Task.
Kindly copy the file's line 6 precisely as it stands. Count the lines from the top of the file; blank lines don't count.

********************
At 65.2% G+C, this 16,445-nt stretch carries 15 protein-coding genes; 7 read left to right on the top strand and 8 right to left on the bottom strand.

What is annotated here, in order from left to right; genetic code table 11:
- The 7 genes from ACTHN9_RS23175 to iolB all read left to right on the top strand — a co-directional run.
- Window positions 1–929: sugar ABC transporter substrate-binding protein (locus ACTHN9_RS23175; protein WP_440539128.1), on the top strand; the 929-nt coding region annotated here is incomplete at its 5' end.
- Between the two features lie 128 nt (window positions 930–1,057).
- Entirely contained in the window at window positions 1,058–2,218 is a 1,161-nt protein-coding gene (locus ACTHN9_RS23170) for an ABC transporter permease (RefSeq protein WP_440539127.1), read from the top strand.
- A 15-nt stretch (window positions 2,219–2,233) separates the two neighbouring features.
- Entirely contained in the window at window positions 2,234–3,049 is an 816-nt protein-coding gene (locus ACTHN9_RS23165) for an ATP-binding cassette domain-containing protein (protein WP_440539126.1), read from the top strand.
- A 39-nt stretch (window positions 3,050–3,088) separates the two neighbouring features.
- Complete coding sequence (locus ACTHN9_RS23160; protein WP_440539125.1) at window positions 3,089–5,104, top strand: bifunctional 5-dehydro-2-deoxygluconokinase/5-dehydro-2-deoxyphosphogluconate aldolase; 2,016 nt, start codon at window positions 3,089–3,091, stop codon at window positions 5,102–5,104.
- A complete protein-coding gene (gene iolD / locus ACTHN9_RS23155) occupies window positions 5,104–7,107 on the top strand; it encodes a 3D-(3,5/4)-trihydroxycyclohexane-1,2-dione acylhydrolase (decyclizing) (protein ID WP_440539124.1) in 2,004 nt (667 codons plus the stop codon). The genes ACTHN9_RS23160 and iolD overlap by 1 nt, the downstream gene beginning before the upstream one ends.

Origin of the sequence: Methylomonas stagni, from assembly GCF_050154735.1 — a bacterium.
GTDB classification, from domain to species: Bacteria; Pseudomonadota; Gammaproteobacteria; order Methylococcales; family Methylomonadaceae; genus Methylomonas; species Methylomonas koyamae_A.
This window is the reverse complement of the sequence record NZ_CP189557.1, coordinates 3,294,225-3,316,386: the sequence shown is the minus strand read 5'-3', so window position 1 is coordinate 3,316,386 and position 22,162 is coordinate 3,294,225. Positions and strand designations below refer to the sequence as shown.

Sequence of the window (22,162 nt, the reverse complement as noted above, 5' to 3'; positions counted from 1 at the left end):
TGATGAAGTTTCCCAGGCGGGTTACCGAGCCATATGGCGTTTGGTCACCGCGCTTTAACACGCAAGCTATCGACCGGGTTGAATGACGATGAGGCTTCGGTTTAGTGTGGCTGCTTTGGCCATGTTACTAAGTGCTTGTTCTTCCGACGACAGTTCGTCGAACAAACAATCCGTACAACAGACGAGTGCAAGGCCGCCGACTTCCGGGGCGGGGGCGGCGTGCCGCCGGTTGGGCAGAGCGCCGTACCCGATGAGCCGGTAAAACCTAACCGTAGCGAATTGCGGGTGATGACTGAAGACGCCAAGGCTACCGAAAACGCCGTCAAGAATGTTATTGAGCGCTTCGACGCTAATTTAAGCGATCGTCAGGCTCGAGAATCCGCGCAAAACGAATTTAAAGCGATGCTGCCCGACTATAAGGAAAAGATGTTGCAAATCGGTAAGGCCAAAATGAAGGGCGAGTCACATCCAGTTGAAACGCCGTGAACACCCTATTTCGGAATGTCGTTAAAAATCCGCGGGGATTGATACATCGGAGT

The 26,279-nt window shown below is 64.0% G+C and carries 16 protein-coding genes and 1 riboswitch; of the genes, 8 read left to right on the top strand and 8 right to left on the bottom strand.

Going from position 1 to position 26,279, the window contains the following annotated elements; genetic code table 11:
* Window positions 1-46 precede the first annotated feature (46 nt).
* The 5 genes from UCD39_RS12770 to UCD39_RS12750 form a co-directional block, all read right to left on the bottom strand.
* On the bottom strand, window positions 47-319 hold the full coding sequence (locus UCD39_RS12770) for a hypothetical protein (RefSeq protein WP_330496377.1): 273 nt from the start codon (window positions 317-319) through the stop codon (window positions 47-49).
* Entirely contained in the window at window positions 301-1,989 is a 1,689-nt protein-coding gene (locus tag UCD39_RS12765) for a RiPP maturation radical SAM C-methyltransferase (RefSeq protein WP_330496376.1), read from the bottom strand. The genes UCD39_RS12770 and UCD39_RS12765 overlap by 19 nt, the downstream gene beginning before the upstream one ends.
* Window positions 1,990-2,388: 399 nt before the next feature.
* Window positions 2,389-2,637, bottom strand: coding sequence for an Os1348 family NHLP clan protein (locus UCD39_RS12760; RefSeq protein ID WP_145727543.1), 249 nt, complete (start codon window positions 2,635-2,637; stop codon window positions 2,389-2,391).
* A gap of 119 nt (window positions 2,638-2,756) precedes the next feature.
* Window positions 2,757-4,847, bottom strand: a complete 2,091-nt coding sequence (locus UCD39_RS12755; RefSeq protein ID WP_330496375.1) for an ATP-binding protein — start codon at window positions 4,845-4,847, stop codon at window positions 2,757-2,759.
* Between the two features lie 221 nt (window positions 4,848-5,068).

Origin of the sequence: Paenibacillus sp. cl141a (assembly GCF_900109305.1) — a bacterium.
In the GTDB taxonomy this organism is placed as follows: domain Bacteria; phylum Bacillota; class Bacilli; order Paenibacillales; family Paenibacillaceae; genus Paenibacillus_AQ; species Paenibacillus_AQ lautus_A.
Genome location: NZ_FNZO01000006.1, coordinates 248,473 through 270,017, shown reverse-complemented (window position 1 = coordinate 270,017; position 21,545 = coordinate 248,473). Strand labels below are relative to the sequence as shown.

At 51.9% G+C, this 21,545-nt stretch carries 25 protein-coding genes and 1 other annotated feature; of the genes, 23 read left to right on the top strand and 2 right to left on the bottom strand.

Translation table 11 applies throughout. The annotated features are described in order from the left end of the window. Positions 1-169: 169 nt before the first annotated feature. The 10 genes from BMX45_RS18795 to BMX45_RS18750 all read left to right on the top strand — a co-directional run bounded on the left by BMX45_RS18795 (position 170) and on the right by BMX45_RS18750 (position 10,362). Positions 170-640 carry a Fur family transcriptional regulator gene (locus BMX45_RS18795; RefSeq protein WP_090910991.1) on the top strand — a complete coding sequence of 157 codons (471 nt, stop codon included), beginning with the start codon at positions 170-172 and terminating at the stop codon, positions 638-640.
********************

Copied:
- Entirely contained in the window at window positions 1,058–2,218 is a 1,161-nt protein-coding gene (locus ACTHN9_RS23170) for an ABC transporter permease (RefSeq protein WP_440539127.1), read from the top strand.